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Publication numberUS3133538 A
Publication typeGrant
Publication dateMay 19, 1964
Filing dateOct 11, 1961
Priority dateOct 11, 1961
Publication numberUS 3133538 A, US 3133538A, US-A-3133538, US3133538 A, US3133538A
InventorsHerbert E Nicol, Robert H Pratt
Original AssigneePratt Mfg Corp
Export CitationBiBTeX, EndNote, RefMan
External Links: USPTO, USPTO Assignment, Espacenet
Surgical sponges
US 3133538 A
Abstract  available in
Previous page
Next page
Claims  available in
Description  (OCR text may contain errors)

May 19, 1964 R. H. PRATT ETAL 3,133,538


B men/#mama ATTO R N EYS.

3,133,538 SURGICAL SPONGES Robert H. Pratt and Herbert E. Nicol, Milwaukee, Wis., assignors to Pratt Manufacturing Corp., Miiwaukee, Wis., a corporation of Wisconsin Filed Oct. 11, 1961, Ser. No. 144,483

Z Claims. (Cl. 12S-2,96) I This invention relates` to improvements in surgical sponges, and more particularly to an improved surgical sponge or absorbent pad which may be readily detected by postoperative X-ray in the event said sponge is inadvertently left within the wound cavity of a patient during surgery.

It sometimes happens that one of the many gauze absorbent pads or Sponges employed during an operation lfor the purpose of packing the Wound and absorbing blood, is not removed before the patients incision is closed. This lis due to the fact that the surgeon is preoccupied, with the problems of the operation itself and cannot always keep an accurate count of the sponges inserted into the wound. Moreover, when said Sponges become saturated they are not easily `discernible lfrom the mass of surrounding muscle and tissue. While such an oversight is not common, 'it is nevertheless a source of concern and if there is any doubt that all of the Sponges were removed lit is of obvious advantage to be able to ascertain fthe fact without reopening the incision and exploring the wound.

With the above in mind, several types of surgical sponges have heretofore been designed which incorporate a -thin filament or tracer of a material which is impervious to radiant energy waves, thus allegedly permitting the sponge or pad to be located within a patients body by postoperative X-ray. Such prior Sponges have employed either a straight tracer thread (easily Inist-akable for bone), or they have utilized -a wavy thread, or a series of sinuous criss-crossing threads, which sometimes merge into a shadowy image not unlike certain muscle or organ structures when viewed on Ian X-ray film, and especially on an imperfectly exposed iilm. The result is that while said prior X-ray responsive surgical spong'es have been of some advantage they may be too easily confused with the internal body structure and have not, therefore, proven entirely satisfactory for their `intended purpose. For this reason, the general object `of the present invention is to provide a novel surgical sponge or absorbent pad having an X-ray responsive filamentor tracer thread therein which is so arranged Within said -sponge that it cannot be mistaken for 'at portion of the body structure, thus insuring that a postoperative-` X-ray will disclose the presence of said `sponge within the patients body.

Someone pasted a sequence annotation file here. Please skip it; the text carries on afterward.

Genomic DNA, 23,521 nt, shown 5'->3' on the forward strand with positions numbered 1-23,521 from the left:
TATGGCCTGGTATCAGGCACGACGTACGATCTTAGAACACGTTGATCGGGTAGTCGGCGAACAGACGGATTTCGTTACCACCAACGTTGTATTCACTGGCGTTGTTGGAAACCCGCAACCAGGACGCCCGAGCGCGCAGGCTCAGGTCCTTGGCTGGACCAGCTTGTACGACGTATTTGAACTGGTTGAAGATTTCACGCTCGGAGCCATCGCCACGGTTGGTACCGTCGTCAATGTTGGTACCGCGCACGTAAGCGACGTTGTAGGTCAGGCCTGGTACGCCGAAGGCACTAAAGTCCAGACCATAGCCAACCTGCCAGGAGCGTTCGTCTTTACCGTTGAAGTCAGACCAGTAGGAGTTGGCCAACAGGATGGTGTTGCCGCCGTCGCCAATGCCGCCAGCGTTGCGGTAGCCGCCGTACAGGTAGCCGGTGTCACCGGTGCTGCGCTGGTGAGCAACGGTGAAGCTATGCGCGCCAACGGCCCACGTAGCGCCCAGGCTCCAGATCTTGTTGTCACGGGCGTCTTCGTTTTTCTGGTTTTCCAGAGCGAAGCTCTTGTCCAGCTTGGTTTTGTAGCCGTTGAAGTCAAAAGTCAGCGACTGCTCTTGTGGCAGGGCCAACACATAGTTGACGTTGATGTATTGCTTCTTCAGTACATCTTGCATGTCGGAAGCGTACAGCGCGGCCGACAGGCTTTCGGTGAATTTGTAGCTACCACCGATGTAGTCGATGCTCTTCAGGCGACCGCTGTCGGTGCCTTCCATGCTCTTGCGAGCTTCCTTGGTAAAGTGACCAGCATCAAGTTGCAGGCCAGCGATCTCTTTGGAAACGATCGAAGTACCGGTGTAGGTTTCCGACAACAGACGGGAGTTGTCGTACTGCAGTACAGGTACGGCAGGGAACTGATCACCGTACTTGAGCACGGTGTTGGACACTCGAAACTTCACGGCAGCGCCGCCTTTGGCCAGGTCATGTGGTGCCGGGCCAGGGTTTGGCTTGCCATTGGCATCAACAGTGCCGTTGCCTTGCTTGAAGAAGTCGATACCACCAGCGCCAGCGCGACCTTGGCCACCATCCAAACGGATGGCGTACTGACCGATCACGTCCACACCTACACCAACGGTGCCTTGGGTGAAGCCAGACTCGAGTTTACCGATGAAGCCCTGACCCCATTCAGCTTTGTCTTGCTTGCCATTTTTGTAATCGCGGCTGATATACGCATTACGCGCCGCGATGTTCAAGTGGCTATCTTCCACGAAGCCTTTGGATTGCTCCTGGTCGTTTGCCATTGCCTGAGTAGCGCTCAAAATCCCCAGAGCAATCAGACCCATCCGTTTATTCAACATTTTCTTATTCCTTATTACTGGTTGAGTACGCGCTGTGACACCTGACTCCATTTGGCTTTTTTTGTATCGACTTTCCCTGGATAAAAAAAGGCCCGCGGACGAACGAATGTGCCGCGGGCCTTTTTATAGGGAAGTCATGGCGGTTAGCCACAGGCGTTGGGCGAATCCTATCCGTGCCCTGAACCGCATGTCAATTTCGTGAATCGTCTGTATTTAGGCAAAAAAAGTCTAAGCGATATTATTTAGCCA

A more specic object of the-present inventionis to provide a surgical sponge of the character described wherein the tracer thread is `arranged in a pattern having a series of distinctive loops which are entirely unlike anything in the human body, and which tracer cannot be mistaken for bone or other internal body organs even on an imperfect or shadowy X-ray picture.

A further object of the invention is to provide a surgical absorbent sponge having an X-ray responsive tracer thread therein which is integr-ated within the sponge in such a manner that it will not impair the softness and functional qualities of said sponge.

Still further objects of the present invention are to provide an improved surgical absorbent sponge as described whch can be eiciently and economically produced, which is completely safe to use, and which sponge is otherwise particularly well suited for its intended purposes.


With the above and other objects in view, therinvention consists of the improved surgical sponge, and all of its parts and combinations as set `forth in the following specification and claims, and all equivalents thereof.

In the accompanying drawing, illustrating the preferred form of the invention, and wherein the like reference numerals designate the same parts in all of the views:

FIG. 1 is a plan view of the blank of gauze material from which the sponge is formed in its initial unfolded condition;

FIG. 2 is a plan `view showing the ygauze blank with its outer sections folded over .along vertical Vfold lines, illustrating the pattern assumed by the tracer thread;

FIG. 3 is a plan view showing the blank folded again, along the center vertical fold line; A,

IFIG. 4 showsthe blank folded over on the horizontal center fold line, illustrating the tracer thread pattern; and

IFIG. 5 is an enlarged plan View of the completed surgical sponge in its finally folded form.